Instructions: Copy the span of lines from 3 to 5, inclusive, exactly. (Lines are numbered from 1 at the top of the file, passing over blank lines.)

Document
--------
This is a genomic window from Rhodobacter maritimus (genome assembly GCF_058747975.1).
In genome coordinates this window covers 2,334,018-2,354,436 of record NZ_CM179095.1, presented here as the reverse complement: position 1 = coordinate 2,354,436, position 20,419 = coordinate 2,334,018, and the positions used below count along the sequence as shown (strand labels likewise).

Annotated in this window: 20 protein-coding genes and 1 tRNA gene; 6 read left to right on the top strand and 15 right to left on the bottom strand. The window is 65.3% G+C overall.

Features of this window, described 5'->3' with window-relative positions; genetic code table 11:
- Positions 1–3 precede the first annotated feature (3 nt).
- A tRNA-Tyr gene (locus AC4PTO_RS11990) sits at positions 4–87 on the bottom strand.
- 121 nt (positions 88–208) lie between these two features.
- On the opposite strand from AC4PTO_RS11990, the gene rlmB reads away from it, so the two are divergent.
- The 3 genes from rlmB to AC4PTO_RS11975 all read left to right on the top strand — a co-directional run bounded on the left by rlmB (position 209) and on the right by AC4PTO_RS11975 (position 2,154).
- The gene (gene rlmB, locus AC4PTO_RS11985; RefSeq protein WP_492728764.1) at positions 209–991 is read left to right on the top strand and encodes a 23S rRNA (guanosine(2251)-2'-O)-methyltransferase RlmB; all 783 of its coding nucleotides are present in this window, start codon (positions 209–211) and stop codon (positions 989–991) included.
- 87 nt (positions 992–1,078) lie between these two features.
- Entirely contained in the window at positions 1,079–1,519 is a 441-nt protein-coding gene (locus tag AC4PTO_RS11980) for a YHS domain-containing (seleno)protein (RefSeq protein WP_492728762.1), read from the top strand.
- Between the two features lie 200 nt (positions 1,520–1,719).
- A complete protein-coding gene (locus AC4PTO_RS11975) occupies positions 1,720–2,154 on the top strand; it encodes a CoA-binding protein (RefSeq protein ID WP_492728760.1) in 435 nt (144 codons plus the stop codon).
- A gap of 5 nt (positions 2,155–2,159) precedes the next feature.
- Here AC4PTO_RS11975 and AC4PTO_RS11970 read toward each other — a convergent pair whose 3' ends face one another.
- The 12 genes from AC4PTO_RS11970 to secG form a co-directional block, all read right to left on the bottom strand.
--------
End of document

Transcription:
Annotated in this window: 20 protein-coding genes and 1 tRNA gene; 6 read left to right on the top strand and 15 right to left on the bottom strand. The window is 65.3% G+C overall.

Features of this window, described 5'->3' with window-relative positions; genetic code table 11:
- Positions 1–3 precede the first annotated feature (3 nt).